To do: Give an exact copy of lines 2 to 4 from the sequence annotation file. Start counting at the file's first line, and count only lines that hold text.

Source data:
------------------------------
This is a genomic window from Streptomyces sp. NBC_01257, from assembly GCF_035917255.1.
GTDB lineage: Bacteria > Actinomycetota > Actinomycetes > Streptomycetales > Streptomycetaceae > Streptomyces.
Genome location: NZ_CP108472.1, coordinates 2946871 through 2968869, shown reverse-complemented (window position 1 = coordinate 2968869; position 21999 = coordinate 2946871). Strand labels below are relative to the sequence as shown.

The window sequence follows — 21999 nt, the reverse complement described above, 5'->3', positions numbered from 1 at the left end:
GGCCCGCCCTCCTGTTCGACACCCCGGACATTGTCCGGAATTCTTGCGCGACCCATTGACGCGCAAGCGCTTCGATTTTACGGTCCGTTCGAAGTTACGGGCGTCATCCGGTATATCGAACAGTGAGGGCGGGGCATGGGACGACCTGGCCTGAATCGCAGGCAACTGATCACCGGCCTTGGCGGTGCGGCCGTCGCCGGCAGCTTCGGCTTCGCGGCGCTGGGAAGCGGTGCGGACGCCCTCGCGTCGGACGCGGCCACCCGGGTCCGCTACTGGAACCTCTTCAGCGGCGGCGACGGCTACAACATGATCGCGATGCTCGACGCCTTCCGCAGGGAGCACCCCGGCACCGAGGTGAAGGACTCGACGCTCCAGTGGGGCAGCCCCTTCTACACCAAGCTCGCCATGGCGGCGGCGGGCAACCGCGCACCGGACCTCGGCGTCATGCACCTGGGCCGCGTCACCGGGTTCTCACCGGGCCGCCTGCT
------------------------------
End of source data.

GTDB lineage: Bacteria > Actinomycetota > Actinomycetes > Streptomycetales > Streptomycetaceae > Streptomyces.
Genome location: NZ_CP108472.1, coordinates 2946871 through 2968869, shown reverse-complemented (window position 1 = coordinate 2968869; position 21999 = coordinate 2946871). Strand labels below are relative to the sequence as shown.

The window sequence follows — 21999 nt, the reverse complement described above, 5'->3', positions numbered from 1 at the left end: